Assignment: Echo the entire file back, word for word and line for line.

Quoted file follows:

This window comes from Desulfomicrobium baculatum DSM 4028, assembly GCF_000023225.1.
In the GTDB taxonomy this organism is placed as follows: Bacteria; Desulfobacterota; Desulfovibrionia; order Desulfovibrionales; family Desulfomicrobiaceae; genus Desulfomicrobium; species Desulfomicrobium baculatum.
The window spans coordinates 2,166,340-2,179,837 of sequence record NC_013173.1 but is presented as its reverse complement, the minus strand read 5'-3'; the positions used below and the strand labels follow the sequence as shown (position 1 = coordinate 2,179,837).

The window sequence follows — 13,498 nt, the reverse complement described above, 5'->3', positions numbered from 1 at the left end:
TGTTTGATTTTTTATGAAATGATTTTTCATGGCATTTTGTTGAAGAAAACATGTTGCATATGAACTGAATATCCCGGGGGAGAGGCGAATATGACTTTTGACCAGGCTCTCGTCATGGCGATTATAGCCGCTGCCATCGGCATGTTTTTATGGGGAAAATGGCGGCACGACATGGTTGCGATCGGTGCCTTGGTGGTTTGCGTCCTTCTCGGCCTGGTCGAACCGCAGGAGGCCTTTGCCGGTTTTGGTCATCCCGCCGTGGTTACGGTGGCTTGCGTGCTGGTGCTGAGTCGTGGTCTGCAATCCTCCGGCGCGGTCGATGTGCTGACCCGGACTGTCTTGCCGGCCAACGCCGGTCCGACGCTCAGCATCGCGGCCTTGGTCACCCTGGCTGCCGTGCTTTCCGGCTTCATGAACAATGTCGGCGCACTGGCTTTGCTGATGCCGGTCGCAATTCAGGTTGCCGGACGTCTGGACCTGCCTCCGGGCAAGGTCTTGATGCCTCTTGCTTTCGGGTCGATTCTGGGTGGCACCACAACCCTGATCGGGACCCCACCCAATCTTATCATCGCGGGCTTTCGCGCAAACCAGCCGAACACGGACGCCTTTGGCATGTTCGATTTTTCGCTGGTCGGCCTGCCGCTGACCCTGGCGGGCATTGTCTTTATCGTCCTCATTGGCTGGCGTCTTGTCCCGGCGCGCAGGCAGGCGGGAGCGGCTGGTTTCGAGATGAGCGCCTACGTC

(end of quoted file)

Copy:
This window comes from Desulfomicrobium baculatum DSM 4028, assembly GCF_000023225.1.
In the GTDB taxonomy this organism is placed as follows: Bacteria; Desulfobacterota; Desulfovibrionia; order Desulfovibrionales; family Desulfomicrobiaceae; genus Desulfomicrobium; species Desulfomicrobium baculatum.
The window spans coordinates 2,166,340-2,179,837 of sequence record NC_013173.1 but is presented as its reverse complement, the minus strand read 5'-3'; the positions used below and the strand labels follow the sequence as shown (position 1 = coordinate 2,179,837).

The window sequence follows — 13,498 nt, the reverse complement described above, 5'->3', positions numbered from 1 at the left end:
TGTTTGATTTTTTATGAAATGATTTTTCATGGCATTTTGTTGAAGAAAACATGTTGCATATGAACTGAATATCCCGGGGGAGAGGCGAATATGACTTTTGACCAGGCTCTCGTCATGGCGATTATAGCCGCTGCCATCGGCATGTTTTTATGGGGAAAATGGCGGCACGACATGGTTGCGATCGGTGCCTTGGTGGTTTGCGTCCTTCTCGGCCTGGTCGAACCGCAGGAGGCCTTTGCCGGTTTTGGTCATCCCGCCGTGGTTACGGTGGCTTGCGTGCTGGTGCTGAGTCGTGGTCTGCAATCCTCCGGCGCGGTCGATGTGCTGACCCGGACTGTCTTGCCGGCCAACGCCGGTCCGACGCTCAGCATCGCGGCCTTGGTCACCCTGGCTGCCGTGCTTTCCGGCTTCATGAACAATGTCGGCGCACTGGCTTTGCTGATGCCGGTCGCAATTCAGGTTGCCGGACGTCTGGACCTGCCTCCGGGCAAGGTCTTGATGCCTCTTGCTTTCGGGTCGATTCTGGGTGGCACCACAACCCTGATCGGGACCCCACCCAATCTTATCATCGCGGGCTTTCGCGCAAACCAGCCGAACACGGACGCCTTTGGCATGTTCGATTTTTCGCTGGTCGGCCTGCCGCTGACCCTGGCGGGCATTGTCTTTATCGTCCTCATTGGCTGGCGTCTTGTCCCGGCGCGCAGGCAGGCGGGAGCGGCTGGTTTCGAGATGAGCGCCTACGTC